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Representing Socket Addresses in Swift Using Enums

The API for low-level socket addresses is a strange thing. And it doesn’t get better when used in Swift. So let’s build something to improve the situation.

There’s a concept in C that allows you to write functions that operate on multiple, different types (structs) that share a couple of members at their respective starts. It involves taking pointers to such types and casting them between each other. Should this concept have a fancy name, then I’m not aware of it, but I would guess that it contains the word polymorphism. (If you know a name for this, please let me know!)

The POSIX socket API uses this concept in its representation of socket addresses. For example, connect() takes a pointer to something called sockaddr, but that type is something generic. What we care about are concrete types like sockaddr_in or sockaddr_in6 that represent actual IPv4 or IPv6 addresses.

Here’s what these three types look like in C:

// Generic socket address:
struct sockaddr {  
    __uint8_t   sa_len;
    sa_family_t sa_family;
    char        sa_data[14];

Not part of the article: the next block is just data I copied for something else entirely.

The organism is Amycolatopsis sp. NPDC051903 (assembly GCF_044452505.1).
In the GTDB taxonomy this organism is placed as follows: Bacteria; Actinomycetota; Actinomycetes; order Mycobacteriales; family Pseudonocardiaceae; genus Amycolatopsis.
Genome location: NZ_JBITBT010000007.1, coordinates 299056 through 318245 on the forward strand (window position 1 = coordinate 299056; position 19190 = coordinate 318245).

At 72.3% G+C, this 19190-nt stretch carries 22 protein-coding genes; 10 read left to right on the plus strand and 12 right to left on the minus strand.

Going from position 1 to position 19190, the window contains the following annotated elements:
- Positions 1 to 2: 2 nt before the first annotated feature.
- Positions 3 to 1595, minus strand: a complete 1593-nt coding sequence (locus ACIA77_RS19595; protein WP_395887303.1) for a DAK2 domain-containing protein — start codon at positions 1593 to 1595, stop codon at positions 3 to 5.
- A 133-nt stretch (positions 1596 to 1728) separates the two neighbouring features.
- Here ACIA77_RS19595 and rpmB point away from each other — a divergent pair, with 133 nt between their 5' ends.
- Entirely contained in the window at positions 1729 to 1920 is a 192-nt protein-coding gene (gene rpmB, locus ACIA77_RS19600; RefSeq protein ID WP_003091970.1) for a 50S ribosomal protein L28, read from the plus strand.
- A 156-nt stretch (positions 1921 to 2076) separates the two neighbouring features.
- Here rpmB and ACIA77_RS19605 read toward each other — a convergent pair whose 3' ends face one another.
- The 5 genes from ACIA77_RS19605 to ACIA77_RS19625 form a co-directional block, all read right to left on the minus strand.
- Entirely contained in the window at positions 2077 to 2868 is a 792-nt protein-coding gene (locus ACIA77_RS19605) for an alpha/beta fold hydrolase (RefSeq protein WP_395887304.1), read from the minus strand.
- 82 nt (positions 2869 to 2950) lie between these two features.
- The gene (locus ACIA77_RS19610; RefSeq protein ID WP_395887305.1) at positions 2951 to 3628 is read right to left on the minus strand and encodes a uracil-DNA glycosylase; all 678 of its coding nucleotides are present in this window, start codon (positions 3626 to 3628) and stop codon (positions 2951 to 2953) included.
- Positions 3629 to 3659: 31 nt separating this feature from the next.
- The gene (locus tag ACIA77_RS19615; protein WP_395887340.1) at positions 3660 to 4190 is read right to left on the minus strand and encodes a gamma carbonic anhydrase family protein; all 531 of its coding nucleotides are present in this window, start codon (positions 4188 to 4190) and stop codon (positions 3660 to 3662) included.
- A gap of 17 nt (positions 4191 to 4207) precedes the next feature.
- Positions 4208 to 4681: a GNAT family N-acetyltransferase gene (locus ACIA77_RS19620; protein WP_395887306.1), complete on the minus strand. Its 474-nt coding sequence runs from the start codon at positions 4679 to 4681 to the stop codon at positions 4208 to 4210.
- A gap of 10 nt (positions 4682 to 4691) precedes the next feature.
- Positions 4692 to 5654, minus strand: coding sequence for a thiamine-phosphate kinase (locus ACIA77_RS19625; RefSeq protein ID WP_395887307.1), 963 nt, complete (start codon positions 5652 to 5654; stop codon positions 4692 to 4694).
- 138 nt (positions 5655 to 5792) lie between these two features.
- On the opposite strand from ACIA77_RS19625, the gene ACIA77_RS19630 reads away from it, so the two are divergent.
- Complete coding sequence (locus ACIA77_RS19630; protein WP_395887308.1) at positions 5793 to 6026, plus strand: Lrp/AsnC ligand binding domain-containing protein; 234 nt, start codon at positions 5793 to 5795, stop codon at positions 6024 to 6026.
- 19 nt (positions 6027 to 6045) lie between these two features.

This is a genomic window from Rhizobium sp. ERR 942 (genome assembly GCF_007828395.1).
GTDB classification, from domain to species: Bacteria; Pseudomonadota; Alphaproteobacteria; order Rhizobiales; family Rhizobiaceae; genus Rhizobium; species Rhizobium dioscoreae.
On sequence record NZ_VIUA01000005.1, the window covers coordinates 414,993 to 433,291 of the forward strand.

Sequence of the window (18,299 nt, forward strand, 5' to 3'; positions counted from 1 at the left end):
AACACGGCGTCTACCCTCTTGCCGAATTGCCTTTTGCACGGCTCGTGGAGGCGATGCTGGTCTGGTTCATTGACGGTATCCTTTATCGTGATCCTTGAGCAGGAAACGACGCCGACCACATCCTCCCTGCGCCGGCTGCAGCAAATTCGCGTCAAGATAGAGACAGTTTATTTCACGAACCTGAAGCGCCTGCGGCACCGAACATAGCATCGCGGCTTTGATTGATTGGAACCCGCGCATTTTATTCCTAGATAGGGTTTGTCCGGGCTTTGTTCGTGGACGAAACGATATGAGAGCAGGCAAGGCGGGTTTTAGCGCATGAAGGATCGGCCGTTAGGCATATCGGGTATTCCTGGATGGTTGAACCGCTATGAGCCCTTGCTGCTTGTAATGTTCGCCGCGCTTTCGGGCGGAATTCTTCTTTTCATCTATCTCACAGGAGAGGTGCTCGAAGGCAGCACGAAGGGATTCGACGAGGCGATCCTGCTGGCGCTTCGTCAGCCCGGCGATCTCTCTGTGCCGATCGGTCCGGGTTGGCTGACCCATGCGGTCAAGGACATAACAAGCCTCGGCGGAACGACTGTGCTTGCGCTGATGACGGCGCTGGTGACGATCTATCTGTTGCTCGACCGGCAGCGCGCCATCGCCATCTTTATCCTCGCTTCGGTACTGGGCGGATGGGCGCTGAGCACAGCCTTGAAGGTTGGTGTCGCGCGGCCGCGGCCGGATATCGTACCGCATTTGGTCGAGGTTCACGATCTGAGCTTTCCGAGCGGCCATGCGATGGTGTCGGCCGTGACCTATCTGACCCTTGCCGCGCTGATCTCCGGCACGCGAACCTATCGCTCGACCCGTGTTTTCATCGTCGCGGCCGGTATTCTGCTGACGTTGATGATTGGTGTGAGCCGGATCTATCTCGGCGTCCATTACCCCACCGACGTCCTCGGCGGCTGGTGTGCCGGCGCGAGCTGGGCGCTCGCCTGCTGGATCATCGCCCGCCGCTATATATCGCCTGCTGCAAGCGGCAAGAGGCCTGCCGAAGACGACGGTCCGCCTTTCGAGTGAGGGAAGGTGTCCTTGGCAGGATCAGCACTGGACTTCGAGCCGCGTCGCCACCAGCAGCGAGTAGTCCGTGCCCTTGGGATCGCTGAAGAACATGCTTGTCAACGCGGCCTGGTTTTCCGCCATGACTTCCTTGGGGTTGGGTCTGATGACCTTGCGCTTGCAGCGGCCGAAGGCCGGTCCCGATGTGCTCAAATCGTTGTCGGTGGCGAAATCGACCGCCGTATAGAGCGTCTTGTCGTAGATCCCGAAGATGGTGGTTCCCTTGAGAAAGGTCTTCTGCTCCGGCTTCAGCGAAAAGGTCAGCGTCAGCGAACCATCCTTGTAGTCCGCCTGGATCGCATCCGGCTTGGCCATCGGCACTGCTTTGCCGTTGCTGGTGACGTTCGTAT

};

// Concrete IPv4 socket address:
struct sockaddr_in {  
    __uint8_t   sin_len;
    sa_family_t sin_family;
    in_port_t   sin_port;
    struct      in_addr sin_addr;
    char        sin_zero[8];
};

// Concrete IPv6 socket address:
struct sockaddr_in6 {  
    __uint8_t       sin6_len;
    sa_family_t     sin6_family;
    in_port_t       sin6_port;
    __uint32_t      sin6_flowinfo;
    struct in6_addr sin6_addr;
    __uint32_t      sin6_scope_id;
};

These three structs are different in their layouts and sizes, but their first two fields are the same: an address length and an address family. Functions like connect() or accept() use this information to change their behavior depending on the concrete needs for the given address.

Users of this API need to provide enough memory to store the concrete address they want to use, e.g. a sockaddr_in6, and then pass a pointer to that, cast to a pointer to the generic sockaddr. This means that the information about how many bytes are available at the address pointed to by any given pointer is neither available at compile time, nor at run time. Therefore, all the functions dealing with such addresses also take an additional parameter for the struct’s length.

In C, using this technique might look like the following code:

// An existing socket:
int socket = ...;

// Provide storage for the IPv6 address and fill in the values somehow: